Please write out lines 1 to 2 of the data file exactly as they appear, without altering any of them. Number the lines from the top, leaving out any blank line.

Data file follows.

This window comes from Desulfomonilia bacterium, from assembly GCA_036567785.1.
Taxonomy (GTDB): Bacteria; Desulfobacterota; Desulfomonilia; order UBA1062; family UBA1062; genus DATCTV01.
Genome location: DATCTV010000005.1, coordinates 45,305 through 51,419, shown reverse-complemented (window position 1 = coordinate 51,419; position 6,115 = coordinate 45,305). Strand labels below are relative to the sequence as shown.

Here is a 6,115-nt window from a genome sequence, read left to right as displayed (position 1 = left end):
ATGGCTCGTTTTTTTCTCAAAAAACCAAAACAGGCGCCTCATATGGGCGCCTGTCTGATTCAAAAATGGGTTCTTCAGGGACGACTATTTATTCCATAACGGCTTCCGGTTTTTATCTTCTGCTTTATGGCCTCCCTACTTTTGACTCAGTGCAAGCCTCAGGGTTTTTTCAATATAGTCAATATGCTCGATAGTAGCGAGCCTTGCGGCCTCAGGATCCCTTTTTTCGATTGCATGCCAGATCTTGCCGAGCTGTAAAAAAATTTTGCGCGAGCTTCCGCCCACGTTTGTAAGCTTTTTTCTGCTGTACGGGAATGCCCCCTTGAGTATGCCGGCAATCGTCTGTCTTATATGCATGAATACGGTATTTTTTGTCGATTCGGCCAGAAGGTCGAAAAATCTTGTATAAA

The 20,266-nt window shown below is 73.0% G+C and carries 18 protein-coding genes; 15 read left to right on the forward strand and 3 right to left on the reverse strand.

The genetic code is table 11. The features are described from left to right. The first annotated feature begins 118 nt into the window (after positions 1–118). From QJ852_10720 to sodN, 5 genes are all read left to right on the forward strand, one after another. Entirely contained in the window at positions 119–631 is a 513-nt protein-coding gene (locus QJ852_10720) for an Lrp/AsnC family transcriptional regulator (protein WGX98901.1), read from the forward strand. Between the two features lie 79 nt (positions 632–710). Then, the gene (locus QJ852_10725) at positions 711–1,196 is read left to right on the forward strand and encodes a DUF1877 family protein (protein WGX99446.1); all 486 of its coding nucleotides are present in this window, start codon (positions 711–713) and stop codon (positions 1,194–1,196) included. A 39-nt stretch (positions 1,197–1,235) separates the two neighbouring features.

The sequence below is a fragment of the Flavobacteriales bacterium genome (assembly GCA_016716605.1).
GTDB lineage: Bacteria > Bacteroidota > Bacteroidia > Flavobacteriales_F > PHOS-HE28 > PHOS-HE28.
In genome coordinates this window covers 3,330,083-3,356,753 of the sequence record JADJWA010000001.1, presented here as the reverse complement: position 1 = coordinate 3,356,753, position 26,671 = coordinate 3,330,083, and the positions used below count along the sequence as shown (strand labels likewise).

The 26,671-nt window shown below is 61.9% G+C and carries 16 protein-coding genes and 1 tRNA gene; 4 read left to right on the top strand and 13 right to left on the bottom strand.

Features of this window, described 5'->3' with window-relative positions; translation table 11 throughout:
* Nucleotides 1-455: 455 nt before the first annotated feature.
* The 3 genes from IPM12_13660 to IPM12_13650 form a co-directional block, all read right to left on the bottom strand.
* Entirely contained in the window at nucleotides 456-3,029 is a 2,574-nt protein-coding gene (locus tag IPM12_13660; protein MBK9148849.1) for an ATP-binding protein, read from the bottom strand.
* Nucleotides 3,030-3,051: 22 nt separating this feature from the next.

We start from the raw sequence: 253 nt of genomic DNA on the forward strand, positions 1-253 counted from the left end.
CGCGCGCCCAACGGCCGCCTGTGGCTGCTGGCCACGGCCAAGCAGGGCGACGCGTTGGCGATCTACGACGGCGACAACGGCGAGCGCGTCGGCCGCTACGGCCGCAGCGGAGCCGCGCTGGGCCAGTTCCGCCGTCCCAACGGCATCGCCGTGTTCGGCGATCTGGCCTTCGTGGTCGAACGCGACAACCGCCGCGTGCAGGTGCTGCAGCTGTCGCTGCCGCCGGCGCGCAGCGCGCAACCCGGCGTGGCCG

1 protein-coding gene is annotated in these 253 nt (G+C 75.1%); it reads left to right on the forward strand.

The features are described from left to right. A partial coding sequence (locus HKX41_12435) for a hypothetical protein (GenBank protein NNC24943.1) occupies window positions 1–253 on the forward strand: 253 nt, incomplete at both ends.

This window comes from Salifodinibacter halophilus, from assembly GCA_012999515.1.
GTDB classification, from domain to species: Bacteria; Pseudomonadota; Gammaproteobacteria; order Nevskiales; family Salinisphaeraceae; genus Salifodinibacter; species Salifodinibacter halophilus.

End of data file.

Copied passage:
This window comes from Desulfomonilia bacterium, from assembly GCA_036567785.1.
Taxonomy (GTDB): Bacteria; Desulfobacterota; Desulfomonilia; order UBA1062; family UBA1062; genus DATCTV01.